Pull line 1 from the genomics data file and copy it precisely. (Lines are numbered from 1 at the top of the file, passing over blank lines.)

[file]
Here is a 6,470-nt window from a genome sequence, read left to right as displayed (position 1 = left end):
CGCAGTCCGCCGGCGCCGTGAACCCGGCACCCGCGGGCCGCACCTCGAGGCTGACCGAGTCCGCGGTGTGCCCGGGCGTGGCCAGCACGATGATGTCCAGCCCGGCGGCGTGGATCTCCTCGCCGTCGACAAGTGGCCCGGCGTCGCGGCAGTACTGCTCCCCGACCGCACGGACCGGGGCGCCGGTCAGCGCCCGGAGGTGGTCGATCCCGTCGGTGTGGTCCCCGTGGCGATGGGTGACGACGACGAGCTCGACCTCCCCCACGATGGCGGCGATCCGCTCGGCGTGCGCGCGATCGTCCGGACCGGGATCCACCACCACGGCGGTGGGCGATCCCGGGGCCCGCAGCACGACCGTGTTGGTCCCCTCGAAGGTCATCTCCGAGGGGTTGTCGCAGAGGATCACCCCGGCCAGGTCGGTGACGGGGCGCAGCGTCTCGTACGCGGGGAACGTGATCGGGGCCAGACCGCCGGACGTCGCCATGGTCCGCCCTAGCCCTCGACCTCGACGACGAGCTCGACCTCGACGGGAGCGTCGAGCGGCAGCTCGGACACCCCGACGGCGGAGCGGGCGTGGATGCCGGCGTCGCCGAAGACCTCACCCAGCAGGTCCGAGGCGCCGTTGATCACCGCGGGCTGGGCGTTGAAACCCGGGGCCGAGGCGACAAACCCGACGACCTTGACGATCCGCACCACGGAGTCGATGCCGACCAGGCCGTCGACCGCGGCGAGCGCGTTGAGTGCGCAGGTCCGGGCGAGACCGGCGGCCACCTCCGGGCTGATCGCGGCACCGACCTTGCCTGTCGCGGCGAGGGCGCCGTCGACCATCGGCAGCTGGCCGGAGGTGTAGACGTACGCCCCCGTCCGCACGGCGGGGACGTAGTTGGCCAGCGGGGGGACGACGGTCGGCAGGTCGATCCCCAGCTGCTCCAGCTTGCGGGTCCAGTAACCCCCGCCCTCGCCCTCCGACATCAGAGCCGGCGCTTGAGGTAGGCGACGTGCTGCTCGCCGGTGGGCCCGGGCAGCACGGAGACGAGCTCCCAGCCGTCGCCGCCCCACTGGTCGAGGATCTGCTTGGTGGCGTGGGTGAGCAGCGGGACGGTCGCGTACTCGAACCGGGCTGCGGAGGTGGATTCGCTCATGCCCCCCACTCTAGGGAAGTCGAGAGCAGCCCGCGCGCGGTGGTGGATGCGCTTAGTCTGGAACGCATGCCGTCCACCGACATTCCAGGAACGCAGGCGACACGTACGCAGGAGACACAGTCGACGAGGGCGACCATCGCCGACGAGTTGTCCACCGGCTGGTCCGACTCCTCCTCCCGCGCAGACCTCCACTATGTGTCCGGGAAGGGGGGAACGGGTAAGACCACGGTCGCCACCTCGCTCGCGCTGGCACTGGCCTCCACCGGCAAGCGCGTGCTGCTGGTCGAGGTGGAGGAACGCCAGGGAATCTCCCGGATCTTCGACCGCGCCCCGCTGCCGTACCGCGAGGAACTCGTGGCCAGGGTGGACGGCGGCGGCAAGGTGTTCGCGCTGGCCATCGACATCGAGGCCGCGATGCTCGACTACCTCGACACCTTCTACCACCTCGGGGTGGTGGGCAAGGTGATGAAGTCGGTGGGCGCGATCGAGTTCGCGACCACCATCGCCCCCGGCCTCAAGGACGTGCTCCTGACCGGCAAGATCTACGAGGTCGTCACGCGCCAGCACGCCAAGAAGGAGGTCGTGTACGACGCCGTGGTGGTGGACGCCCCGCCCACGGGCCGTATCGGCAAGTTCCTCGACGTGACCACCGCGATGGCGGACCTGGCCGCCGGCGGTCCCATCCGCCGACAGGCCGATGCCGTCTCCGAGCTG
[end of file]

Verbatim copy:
Here is a 6,470-nt window from a genome sequence, read left to right as displayed (position 1 = left end):